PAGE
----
I use the development maturation model to explain why and how the Holmes brothers developed their unique approach to emotions.
In the process I also delve into what their emotional management strategies can tell us about their mother’s parenting skills and I speculate if “Mummy” did have some kind of psychiatric problem.
My area is psychiatry rather than psychology. Analysing healthy people like Sherlock and Mycroft is purely for fun and not to be taken too seriously.
12 4 / 2013
A Day in the Life of Dr Watson
What’s working life really like for a doctor? What does John Watson do as a GP?
A short, light-hearted guide to
- what John would really be doing as locum GP (besides falling asleep),
- the kind of patients he would see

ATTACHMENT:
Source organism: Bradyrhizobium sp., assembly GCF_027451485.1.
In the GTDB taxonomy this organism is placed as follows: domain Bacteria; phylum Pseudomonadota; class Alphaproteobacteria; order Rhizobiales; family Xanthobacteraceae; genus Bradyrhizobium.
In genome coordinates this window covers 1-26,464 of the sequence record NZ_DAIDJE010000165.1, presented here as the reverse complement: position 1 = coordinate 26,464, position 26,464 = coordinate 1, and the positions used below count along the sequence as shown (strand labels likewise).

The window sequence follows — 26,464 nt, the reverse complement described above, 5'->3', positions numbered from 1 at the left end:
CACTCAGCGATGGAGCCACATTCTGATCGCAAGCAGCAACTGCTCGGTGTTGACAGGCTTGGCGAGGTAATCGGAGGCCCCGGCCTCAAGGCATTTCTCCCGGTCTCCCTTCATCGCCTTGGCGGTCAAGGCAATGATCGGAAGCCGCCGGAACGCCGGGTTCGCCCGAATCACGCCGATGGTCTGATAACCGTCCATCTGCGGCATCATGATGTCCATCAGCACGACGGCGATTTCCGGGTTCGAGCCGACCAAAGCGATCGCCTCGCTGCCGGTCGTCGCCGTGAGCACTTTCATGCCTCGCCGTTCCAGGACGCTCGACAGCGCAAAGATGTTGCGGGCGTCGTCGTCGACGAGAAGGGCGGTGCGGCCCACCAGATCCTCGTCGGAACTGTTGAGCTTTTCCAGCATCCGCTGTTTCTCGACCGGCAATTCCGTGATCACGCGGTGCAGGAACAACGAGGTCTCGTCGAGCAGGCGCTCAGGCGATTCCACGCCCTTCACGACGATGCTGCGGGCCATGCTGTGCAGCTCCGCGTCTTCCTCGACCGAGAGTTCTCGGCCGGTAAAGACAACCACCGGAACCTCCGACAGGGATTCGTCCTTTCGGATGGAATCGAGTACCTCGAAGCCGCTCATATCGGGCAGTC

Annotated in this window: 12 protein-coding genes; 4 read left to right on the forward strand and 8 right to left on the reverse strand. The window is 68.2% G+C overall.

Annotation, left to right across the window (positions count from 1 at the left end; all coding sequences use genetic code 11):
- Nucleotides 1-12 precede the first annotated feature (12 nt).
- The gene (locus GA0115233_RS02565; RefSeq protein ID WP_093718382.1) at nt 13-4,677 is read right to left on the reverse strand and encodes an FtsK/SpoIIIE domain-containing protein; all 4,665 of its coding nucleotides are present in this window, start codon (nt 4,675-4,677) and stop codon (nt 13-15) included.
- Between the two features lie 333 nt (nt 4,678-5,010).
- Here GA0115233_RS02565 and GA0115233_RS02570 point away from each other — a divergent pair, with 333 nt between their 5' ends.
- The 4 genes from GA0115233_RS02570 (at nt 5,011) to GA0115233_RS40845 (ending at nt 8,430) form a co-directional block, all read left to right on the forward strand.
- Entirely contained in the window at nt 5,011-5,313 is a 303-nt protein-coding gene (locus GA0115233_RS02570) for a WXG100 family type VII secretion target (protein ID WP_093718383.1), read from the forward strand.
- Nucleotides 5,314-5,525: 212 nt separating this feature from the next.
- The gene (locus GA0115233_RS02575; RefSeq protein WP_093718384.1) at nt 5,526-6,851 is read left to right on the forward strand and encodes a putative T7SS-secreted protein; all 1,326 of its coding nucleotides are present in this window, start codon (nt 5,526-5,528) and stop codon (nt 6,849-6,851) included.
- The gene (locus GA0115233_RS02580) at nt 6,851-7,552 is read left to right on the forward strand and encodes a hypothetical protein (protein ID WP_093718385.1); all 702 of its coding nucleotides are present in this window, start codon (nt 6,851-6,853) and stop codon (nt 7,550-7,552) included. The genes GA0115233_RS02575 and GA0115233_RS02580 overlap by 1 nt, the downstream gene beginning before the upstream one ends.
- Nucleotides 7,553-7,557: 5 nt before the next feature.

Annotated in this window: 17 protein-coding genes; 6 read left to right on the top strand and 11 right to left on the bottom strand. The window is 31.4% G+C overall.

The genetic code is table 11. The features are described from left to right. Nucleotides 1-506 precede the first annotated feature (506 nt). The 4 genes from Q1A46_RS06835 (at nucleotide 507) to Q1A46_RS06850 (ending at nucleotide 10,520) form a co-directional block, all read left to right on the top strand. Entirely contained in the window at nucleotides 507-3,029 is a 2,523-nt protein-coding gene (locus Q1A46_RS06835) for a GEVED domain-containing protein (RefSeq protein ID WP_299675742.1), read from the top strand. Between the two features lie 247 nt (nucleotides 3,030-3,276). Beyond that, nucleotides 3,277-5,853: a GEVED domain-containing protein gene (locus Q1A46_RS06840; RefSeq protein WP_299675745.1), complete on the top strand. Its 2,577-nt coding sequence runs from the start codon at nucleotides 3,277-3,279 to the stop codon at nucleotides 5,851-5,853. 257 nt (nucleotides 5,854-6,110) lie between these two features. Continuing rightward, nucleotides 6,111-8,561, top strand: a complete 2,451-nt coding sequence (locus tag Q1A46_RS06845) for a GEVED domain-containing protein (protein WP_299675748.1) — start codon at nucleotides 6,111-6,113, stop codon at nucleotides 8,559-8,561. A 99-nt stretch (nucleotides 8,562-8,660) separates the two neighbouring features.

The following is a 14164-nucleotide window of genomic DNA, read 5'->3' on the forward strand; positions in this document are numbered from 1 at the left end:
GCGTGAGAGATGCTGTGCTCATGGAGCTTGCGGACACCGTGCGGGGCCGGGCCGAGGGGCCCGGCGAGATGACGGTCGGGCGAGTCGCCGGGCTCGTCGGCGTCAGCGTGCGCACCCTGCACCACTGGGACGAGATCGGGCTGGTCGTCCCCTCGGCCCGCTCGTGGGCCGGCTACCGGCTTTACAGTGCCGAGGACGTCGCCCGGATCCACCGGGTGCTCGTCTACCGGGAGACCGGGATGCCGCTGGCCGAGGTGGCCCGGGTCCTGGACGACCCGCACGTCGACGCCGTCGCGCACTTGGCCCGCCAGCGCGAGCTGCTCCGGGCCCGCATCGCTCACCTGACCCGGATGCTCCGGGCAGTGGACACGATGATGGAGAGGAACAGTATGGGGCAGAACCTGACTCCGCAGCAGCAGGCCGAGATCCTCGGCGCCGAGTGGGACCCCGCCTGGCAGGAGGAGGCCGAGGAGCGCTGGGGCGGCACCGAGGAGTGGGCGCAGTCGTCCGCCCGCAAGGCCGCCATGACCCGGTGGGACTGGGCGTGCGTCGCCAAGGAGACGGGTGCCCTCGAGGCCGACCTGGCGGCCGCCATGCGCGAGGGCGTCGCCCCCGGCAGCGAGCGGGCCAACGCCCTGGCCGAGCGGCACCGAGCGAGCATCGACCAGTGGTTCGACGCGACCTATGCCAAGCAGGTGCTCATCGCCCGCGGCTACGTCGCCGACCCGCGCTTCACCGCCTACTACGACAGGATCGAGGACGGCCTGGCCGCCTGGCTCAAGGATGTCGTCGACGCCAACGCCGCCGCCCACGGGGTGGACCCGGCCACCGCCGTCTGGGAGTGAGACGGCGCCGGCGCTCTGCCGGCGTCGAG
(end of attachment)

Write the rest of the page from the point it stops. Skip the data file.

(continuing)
- the amusingly bizarre problems him might encounter
- an introduction to the healthcare system in the UK and why John would never bill his patients.
An accurate resource for fanfiction writers but an entertaining read even if you don’t intend to write.
12 4 / 2013
Anonymous asked: It seems that most of the criticism you've gotten has been rooted in epistemological and philosophical discord, not whether you've accurately used the medical view to make your claims. It's gotten hard to keep up, but have you actually had any rebuttals/disagreement specifically concerning your interpretation of ICD criteria and whether a character meets/doesn't meet any given criterion (ie the actual purpose of the metas)? If so, which and why?
I went through my old posts and found just this one particular ask from a anonymous contributor:
As far as I can tell this is the only one I have received. I think this is a bit of a disagreement between psychology and psychiatry and it was interesting.
Sadly, the person didn’t leave enough details but that’s probably because of the ask box restrictions.